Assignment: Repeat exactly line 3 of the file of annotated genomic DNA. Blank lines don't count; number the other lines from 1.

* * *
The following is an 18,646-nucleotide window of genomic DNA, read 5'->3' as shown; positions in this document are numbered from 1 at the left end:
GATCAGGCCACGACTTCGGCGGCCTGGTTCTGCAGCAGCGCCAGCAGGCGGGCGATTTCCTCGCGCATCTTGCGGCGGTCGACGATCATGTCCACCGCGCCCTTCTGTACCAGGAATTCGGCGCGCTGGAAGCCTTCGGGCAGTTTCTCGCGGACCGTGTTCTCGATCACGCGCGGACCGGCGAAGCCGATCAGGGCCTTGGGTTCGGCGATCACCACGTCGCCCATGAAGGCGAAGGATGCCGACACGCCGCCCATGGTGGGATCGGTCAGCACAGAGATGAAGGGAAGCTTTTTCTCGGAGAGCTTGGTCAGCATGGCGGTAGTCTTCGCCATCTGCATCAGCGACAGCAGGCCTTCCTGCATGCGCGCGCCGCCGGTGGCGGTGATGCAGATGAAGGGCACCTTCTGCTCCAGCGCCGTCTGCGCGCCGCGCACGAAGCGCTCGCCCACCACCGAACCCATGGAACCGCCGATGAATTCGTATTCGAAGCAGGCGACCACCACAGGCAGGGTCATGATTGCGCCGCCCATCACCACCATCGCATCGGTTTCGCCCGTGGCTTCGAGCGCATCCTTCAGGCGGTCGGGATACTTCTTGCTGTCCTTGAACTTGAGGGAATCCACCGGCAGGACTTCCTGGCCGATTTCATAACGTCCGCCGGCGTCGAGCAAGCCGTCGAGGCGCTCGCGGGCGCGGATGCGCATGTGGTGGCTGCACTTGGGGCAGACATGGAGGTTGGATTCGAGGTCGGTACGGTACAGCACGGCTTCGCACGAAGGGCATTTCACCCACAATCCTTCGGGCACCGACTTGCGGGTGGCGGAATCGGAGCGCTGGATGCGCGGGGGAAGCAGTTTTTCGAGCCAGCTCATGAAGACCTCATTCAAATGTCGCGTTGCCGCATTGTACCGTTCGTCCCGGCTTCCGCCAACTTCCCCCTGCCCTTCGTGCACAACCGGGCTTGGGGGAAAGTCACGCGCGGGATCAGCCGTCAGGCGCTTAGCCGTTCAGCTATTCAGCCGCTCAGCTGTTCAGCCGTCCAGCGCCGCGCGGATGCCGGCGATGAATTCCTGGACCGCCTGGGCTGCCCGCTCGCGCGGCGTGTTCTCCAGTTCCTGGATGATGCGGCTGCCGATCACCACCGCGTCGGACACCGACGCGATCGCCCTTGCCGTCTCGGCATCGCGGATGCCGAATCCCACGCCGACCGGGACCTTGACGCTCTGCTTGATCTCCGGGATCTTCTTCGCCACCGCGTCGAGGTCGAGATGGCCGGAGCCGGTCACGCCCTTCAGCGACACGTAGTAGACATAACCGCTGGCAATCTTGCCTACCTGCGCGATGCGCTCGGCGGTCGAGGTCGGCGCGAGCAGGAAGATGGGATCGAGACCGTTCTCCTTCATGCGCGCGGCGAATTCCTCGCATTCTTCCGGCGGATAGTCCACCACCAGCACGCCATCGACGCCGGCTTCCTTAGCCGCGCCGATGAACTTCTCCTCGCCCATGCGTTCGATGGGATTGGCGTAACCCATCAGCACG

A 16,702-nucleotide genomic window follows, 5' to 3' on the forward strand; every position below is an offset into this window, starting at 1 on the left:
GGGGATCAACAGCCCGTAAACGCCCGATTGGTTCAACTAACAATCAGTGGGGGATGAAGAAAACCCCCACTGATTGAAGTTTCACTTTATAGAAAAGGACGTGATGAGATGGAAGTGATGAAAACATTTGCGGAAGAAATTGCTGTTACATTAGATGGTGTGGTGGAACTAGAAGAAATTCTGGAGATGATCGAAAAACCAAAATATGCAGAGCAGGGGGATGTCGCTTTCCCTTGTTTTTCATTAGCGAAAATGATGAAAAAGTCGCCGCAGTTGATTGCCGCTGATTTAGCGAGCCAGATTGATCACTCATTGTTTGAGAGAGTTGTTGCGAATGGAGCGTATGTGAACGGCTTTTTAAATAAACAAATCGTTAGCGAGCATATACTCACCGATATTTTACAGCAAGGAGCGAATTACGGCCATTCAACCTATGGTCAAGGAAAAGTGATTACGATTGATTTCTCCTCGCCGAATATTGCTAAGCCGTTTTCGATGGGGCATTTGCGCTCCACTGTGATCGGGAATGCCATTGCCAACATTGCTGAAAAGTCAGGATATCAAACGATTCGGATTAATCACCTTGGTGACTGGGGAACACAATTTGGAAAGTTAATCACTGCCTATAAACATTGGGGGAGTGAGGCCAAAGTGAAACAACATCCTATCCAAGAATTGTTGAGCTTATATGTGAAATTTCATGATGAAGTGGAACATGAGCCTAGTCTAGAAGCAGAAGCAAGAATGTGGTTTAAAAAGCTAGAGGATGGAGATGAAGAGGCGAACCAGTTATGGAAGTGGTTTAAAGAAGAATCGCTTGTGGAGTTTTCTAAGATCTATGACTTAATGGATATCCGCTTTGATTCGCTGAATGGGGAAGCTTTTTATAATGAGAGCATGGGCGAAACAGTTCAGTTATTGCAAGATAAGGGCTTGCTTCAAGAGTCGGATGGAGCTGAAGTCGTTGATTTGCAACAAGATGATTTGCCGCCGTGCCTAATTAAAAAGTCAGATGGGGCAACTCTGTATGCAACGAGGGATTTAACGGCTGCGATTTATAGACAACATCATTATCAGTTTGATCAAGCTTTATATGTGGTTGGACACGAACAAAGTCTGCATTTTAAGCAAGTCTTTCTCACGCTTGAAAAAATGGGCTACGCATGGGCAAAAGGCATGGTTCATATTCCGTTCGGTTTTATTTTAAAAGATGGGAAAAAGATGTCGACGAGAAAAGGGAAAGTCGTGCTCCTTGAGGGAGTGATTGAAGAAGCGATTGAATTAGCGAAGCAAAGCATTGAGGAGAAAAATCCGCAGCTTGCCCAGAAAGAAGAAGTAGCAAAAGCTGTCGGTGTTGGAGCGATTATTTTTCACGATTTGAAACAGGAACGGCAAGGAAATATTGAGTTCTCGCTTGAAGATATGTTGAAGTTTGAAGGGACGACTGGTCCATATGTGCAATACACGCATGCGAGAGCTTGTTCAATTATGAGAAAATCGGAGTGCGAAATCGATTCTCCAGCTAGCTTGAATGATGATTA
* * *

A 16,702-nucleotide genomic window follows, 5' to 3' on the forward strand; every position below is an offset into this window, starting at 1 on the left: